The Litmore Snatch, published in 1957, was Henry Wade's final novel. He was 70 when it appeared. I've had a copy for years, but until now I've never got round to reading it, despite the fact that I'm a long-term fan of Wade. I suppose the reason was because I feared it wouldn't be much good. The title, with its faint hint of desperate trendiness I found off-putting. Another factor was that I've read very few really good books about kidnapping. And there's been very little discussion of this one, despite a revival in Wade's popularity in recent years.
But I decided, for no particular reason, to give it a go, and I'm very glad I did. Rather like Wade's debut, The Verdict of You All, written more than 30 years earlier, it's a story which is heavy on police investigation, and rather reminiscent of the work of Freeman Wills Crofts. The setting is interesting and untypical - the north east coast of England. The main locale is the fictional town of Harborough (rather more built-up than Scarborough, and to the north) but Hartlepool also plays a part.
I found the opening pages a bit ponderous. In some books (but not others) Wade's prose did plod along rather than move with a zing, and at first I felt this was indeed going to be an anticlimactic novel, lacking the energy of its predecessors. But once the son of newspaper owner Herbert Litmore is kidnapped, things liven up. One very interesting element in the second half of the story is the part played in the inquiry by a woman police officer, Sergeant Mary Wittam. There may have been British books before this which featured female cops, but I can't think of any.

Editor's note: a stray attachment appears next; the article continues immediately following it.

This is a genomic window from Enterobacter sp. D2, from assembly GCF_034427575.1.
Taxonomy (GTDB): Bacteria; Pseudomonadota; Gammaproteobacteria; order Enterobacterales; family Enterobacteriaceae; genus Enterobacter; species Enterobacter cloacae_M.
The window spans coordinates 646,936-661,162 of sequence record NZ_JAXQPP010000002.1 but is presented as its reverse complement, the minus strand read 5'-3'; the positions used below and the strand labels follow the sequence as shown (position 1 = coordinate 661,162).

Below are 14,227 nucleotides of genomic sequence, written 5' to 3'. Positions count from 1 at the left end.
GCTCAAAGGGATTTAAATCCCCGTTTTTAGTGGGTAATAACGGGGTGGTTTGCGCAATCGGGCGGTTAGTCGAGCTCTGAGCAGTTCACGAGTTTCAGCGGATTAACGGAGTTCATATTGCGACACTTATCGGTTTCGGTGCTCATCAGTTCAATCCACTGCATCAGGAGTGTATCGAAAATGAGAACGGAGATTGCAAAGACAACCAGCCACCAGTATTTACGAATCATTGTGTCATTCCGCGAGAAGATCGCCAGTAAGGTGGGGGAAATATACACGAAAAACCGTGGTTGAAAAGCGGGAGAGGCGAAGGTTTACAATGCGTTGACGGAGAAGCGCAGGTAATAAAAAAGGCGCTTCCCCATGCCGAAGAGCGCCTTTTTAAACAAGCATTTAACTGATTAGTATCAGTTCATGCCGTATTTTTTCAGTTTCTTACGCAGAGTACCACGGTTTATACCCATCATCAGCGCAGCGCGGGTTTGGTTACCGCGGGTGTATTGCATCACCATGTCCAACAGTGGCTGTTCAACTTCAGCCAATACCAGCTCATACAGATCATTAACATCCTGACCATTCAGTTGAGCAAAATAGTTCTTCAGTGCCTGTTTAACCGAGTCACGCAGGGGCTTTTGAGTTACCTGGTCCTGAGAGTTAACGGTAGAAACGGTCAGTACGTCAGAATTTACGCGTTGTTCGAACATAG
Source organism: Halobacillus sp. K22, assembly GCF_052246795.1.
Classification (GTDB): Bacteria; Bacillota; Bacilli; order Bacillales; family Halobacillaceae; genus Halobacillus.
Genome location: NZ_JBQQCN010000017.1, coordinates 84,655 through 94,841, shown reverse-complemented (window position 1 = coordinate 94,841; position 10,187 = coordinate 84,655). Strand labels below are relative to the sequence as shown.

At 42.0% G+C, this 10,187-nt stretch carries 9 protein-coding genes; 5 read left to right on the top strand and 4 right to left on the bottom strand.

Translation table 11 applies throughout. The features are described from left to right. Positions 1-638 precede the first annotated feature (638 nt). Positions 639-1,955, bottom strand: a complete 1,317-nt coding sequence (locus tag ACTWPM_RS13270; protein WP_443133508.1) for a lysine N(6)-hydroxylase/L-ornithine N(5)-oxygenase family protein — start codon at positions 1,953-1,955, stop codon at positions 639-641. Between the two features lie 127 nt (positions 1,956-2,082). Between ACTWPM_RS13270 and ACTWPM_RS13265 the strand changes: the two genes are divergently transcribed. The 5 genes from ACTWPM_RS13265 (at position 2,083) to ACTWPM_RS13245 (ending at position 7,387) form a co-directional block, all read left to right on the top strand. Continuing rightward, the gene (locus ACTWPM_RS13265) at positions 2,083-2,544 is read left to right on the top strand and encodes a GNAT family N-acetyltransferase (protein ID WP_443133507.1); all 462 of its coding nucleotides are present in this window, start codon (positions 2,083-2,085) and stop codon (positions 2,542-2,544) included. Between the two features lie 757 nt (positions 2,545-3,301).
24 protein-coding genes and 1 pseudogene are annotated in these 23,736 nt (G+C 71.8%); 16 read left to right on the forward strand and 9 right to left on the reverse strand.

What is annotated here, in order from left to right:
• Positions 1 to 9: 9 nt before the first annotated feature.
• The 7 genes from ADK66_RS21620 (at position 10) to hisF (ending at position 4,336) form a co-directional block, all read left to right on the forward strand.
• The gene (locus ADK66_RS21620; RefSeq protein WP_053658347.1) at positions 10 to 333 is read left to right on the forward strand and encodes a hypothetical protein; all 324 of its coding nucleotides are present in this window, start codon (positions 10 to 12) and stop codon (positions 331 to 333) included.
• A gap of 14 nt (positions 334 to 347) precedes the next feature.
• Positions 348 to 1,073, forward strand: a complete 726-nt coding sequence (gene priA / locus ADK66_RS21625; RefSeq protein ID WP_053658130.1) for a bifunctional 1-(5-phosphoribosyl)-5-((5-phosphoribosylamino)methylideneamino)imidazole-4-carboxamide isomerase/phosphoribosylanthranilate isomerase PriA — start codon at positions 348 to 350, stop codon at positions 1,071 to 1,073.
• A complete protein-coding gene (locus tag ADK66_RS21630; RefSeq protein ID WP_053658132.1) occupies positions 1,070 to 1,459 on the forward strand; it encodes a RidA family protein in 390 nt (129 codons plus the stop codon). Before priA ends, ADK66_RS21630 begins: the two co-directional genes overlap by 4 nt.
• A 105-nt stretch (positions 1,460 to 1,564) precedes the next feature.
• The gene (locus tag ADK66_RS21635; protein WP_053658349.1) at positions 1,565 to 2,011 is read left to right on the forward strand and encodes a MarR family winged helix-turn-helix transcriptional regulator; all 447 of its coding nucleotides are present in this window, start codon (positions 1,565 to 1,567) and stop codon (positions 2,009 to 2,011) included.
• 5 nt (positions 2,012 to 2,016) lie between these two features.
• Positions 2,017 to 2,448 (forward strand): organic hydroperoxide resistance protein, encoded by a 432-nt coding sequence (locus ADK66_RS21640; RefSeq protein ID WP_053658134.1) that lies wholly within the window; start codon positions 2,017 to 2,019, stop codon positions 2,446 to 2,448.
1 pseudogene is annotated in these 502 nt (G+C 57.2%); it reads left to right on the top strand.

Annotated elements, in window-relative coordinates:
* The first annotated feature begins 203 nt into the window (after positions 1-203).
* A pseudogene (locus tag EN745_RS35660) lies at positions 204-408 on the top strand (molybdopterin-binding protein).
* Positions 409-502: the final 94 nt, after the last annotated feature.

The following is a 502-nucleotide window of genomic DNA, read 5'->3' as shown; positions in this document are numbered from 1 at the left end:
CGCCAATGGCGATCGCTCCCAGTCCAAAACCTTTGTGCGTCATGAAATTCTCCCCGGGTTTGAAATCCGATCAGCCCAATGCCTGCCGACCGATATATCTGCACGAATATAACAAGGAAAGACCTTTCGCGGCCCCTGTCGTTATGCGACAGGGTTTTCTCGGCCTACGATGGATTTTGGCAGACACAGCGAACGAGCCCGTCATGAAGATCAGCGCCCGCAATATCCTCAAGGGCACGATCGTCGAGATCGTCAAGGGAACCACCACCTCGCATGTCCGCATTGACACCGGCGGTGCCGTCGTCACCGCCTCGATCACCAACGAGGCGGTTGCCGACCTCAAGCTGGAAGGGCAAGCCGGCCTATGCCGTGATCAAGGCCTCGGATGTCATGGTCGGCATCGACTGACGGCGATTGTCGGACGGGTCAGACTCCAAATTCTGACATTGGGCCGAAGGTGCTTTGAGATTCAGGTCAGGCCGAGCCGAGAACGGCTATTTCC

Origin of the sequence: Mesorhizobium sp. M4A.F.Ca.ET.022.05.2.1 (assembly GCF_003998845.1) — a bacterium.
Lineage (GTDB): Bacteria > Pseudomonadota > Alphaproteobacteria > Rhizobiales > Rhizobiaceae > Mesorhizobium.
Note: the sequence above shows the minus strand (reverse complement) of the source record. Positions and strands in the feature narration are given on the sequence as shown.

Wade does try to move with the times - a holiday camp, Bullivant's, which is presented as a sort of upmarket Butlin's, is relevant to the storyline, for instance - but as so often, it is his interest in the relationships between police officers that is most striking and effective. The plot is workmanlike rather than dazzling, but it kept me entertained. Overall, The Litmore Snatch is a good read, and represents a perfectly sound finale to a first-rate crime writing career.